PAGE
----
As I said in the last post, we had to change our plans in Salzburg because Joss was supposed to stay off of his foot for a few days. We knew that walking around the city for the walking tour was out, so Will and I stayed home with him after breakfast. Will obligingly pushed him around the go cart track a few times before they tried out the legos and puzzles and games in the playroom in the basement.
Once Rob got the wheelchair, we headed off to walk around Salzburg. This was the favorite baroque church from the walking tour. When refurbishing it, no one could believe it was originally all white, and so they baroqued it all up. Called the Kollegienkirche.
This is the Salzburger Dom, or cathedral.
This is one of the horsewashing stations. Apparently there are two, and I'd never found the right one. Up on top is a crafty little puzzle. It says "Prince Leopold Built Me", but it also says 1732 in roman numberals, which is the year it was built.
One of the things I learned this trip around is that Salzburg had a crafty way of using its water. They would pump it out and clean the streets every Thursday. (I'm really wishing they would do that here in Vienna--the rain just isn't cutting it.) Some people attribute this practice to the fact that Salzburg never had a huge outbreak of the plague. All of their neighboring cities have plague monuments, but they do not.
We rolled around St. Peter's cemetery, which is the one from Sound of Music. Except that it's not, which I wouldn't know except that someone left a Rick Steves book here. Only Rick Steves would have a whole section devoted to debunking the Sound of Music. So the abbey and the cemetery were actually reproductions done on Hollywood lots. This helped out, because at the end when the Von Trapps are locked into the arched sections by the nuns and hiding behind headstones, it never made sense because you can't hide behind them. They're just walls.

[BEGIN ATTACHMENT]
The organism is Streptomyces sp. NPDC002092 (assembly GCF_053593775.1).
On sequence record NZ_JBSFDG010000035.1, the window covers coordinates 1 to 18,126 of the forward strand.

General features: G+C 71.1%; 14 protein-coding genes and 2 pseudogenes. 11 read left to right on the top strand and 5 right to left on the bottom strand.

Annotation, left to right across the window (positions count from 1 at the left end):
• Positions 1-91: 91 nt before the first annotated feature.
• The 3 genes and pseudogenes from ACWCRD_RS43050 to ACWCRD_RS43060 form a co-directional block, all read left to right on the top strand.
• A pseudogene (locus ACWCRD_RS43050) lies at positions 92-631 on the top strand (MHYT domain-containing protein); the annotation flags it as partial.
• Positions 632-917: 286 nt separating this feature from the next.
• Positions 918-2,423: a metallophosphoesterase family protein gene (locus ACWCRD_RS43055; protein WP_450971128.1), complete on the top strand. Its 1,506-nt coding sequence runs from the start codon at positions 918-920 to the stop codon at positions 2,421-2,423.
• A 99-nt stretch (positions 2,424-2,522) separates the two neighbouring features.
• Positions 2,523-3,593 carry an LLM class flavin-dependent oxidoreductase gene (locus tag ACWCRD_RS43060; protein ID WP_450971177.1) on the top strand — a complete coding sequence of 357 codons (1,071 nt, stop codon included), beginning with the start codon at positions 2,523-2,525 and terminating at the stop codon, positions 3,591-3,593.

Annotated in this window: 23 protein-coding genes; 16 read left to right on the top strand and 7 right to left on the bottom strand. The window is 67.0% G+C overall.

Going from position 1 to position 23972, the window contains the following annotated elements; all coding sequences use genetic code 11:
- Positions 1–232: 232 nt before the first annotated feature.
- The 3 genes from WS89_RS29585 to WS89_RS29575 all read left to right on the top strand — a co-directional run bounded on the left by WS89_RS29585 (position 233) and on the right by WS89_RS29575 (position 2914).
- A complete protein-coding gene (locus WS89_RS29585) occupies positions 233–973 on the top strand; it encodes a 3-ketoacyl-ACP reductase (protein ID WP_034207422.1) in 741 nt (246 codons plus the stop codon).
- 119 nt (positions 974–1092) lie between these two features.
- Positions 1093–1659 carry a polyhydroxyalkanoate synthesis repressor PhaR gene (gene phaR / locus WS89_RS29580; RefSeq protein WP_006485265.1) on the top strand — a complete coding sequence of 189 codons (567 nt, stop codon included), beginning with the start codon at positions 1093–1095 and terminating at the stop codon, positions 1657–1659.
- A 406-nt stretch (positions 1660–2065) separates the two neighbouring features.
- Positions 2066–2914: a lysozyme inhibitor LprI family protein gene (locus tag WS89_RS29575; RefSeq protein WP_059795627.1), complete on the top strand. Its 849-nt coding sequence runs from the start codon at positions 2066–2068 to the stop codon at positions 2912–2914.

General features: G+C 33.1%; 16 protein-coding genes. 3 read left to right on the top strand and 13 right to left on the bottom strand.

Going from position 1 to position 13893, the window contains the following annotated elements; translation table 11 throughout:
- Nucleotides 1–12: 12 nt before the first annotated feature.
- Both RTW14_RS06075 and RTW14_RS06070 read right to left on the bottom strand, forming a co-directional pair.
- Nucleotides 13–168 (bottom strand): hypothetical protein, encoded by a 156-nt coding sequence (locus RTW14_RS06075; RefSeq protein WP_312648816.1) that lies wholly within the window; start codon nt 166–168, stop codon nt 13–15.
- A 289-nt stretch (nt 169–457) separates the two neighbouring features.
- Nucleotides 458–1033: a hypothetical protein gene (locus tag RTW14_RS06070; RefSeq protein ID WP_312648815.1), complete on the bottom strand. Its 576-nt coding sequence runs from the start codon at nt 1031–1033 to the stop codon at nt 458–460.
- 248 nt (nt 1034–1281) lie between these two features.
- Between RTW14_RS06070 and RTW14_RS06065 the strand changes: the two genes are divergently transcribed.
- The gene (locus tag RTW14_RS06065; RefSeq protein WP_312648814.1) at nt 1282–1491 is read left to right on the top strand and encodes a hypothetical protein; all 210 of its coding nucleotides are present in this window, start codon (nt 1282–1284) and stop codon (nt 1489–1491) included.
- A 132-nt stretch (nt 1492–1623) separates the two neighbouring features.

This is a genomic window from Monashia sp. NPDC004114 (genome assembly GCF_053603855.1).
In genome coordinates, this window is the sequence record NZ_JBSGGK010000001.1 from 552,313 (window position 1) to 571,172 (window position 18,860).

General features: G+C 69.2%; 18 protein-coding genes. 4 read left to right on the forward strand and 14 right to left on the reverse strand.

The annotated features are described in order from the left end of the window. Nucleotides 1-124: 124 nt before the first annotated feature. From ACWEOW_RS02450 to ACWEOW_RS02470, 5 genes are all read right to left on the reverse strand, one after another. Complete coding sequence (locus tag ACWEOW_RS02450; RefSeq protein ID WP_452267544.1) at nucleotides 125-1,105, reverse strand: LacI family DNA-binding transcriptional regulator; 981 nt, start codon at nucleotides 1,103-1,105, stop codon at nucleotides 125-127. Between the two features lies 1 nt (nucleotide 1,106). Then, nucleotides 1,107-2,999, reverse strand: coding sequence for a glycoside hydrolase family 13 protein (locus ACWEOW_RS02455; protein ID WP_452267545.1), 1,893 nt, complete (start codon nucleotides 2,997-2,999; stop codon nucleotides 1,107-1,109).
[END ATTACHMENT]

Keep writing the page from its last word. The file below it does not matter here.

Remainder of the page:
Ambulatory family members also went up into the catacombs and saw the little chapel here. I went and saw the graves of Mozart's sister and Haydn's brother, who are both buried here.
This claims to be the oldest restaurant in Europe. Says 873 which sounds pretty old to me.
We let Joss light a candle at yet another church. It was a rather Tiny Tim moment.
The front door, which I loved.
Then we took the elevator up to the modern art museum on the Monchsberg and saw this view. Pretty amazing on a hot hot day.
And we had the path over to the Festung almost all to ourselves.
This was the crazy part where we all got cranky with Rob, and knew that he was all better.
And this was where we sat in the shade and got cold drinks and used the free wi-fi and it was embarrassing how much happier we were after that!
These guys did not want to head into the fortress museum, so we left them out here with their fizzy apple juices and Rob, Maddie and I went to check out the splendor. Rob did roll Joss down to the marionette museum to see that.
But however you slice it, Joss got an eyeful of Salzburg, even off his feet.
And his older brothers were great at pushing the wheelchair.
Ah, the cannons. We have taken this picture several times since 2002. The children haven't tired of it yet.
We did have to piggyback Joss down the stairs to get him to the top of the funicular, but we were all tuckered out by then.
And all squished in. Notice the chinese tourist's hat and how tall she is compared to this race of giants we're raising. No wonder we have to go shopping every two days here!